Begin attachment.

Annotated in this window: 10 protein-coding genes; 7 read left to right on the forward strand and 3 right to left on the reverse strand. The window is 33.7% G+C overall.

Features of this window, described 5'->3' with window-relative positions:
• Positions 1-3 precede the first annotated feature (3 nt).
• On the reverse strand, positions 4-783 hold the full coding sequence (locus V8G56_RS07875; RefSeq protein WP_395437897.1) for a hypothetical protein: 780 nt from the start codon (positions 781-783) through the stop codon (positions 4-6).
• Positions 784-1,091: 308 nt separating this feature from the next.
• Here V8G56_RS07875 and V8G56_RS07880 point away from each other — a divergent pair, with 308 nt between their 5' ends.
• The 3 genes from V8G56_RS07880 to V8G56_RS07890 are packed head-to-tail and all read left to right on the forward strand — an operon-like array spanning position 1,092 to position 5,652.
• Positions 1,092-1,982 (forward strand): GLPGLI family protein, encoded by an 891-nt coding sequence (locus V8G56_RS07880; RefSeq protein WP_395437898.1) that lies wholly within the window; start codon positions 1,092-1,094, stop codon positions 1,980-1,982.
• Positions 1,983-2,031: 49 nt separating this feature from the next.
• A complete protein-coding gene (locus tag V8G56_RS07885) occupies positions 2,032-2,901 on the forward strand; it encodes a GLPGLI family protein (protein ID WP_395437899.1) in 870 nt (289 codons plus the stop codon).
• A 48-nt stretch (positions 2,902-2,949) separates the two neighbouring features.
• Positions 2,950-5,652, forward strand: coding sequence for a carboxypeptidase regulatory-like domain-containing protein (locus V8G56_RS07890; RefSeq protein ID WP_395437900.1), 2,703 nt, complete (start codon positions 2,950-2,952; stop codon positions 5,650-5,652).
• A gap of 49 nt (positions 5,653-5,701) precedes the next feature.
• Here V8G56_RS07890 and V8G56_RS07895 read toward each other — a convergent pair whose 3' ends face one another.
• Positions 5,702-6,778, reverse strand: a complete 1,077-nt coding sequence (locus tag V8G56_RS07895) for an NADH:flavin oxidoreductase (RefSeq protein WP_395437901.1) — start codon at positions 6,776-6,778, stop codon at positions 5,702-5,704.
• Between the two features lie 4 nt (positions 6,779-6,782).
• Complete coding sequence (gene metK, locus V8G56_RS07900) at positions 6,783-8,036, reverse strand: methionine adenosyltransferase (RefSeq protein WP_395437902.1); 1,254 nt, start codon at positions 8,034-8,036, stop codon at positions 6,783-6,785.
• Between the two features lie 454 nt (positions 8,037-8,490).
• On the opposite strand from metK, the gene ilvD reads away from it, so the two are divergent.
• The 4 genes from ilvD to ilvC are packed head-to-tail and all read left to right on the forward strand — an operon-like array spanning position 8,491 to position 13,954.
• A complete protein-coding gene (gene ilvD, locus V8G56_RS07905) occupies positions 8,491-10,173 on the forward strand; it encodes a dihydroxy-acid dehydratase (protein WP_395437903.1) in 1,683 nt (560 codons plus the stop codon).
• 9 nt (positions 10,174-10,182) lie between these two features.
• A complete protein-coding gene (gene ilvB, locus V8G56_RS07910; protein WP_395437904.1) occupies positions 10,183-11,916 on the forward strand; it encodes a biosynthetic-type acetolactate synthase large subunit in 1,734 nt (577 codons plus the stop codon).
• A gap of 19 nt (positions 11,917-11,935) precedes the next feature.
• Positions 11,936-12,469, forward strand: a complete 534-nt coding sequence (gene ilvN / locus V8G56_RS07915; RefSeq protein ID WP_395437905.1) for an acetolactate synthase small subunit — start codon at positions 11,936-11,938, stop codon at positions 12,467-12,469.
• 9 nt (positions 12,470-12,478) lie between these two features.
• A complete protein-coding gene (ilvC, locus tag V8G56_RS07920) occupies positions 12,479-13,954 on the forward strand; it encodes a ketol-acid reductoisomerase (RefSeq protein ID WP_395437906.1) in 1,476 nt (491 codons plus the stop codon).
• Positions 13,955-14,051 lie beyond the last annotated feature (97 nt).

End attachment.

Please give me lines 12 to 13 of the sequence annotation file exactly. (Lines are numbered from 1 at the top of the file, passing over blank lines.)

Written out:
• Positions 2,950-5,652, forward strand: coding sequence for a carboxypeptidase regulatory-like domain-containing protein (locus V8G56_RS07890; RefSeq protein ID WP_395437900.1), 2,703 nt, complete (start codon positions 2,950-2,952; stop codon positions 5,650-5,652).
• A gap of 49 nt (positions 5,653-5,701) precedes the next feature.